sometimes things come up, and people can't pick things up as they want. It is common courtesy to let people know what is going on, but again, sometimes that is not possible. I'd repost the item then, and if it happened again I would donate the items to charity. There's no saying that you HAVE to free cycle to be a good person. I have a problem with people being 2 faced and unappreciative. I also don't like too many strangers coming to my house anymore...too many weirdos.
1 person likes this
@rusty2rusty (6760)
• Defiance, Ohio
19 Feb 07
I do freecycle. But not through the regular freecycle. But through a group that we call re-cycle. Because the freecycle affiliates were causing problems. Let's just say most of the freecycle site sout there are not ran by people from the same town. But from a different state. Freecycling is a great to get rid of something for free. Without filling the land fill up of something someone else can use.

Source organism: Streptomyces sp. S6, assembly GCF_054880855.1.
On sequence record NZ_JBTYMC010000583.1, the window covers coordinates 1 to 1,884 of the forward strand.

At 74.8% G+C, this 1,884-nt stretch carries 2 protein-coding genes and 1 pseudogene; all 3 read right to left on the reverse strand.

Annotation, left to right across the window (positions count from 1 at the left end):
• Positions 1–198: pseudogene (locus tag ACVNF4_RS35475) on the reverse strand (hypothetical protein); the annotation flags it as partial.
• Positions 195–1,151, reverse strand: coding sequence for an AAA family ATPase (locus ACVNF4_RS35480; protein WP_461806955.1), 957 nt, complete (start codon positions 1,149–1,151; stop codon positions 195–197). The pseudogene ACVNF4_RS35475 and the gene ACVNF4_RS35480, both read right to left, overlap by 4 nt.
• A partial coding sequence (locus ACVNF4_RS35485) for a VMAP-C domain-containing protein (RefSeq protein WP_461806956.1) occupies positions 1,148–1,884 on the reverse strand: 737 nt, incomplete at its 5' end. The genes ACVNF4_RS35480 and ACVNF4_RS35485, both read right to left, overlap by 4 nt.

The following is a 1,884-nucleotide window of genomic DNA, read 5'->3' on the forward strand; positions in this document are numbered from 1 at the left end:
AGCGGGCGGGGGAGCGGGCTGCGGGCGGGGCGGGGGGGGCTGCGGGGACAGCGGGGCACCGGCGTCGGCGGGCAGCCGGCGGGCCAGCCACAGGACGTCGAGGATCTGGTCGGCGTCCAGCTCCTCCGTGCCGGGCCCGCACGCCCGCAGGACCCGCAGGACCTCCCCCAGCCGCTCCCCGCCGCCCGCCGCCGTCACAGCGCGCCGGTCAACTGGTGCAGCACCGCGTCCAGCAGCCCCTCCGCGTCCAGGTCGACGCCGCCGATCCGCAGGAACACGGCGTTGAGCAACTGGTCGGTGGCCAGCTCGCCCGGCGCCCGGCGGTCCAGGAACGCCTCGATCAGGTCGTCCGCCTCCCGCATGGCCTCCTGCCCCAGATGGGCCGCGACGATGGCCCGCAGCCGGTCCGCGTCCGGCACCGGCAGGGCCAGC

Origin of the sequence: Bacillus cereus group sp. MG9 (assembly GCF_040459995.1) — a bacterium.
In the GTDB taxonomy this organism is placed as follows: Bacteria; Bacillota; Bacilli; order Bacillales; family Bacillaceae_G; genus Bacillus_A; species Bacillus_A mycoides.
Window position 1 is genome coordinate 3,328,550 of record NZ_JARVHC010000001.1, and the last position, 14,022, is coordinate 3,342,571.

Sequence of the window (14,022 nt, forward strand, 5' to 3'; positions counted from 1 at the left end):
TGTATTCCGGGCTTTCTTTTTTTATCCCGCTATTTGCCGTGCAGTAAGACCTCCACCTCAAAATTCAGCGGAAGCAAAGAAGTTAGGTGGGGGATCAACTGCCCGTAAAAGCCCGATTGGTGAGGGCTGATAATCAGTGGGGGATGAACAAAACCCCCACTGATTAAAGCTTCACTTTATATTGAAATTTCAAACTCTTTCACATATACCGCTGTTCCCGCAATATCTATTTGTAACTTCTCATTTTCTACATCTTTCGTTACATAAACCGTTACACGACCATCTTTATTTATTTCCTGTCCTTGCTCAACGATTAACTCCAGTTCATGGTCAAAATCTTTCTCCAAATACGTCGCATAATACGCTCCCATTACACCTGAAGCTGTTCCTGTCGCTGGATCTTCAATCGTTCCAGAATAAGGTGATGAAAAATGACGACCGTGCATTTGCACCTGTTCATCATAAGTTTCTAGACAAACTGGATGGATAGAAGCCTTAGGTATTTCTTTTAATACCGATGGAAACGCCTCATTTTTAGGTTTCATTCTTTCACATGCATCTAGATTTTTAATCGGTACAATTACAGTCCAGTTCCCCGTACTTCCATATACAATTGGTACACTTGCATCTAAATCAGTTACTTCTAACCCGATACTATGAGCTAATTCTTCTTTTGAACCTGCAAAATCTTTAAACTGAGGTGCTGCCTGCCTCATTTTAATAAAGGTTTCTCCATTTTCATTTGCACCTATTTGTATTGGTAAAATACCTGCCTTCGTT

2 people like this
• United States
2 Mar 07
I've had too many trouble makers in my town where free cyclers are. Istill belong to the group, but I rarely give anything to those people anymore. Instead I give it to charity.
@BarBaraPrz (25366)
• St. Catharines, Ontario
5 Mar 07
We had the same problem in my area, and we, too, set up our own Re-cycle group. I've obtained some useful stuff, and given away even more.
• United States
19 Feb 07
I am pretty new to freecycle. About once a week I will check out what people are looking for or what others have that I might need. More often I look for items that my children may be in need of. It is a great program.
2 people like this
• United States
2 Mar 07
It is so good to see that you are not jaded with the program yet. Good luck to you, not every free cycle is filled with trouble makers, cons, and greedy unappreciative people.
• United States
2 Mar 07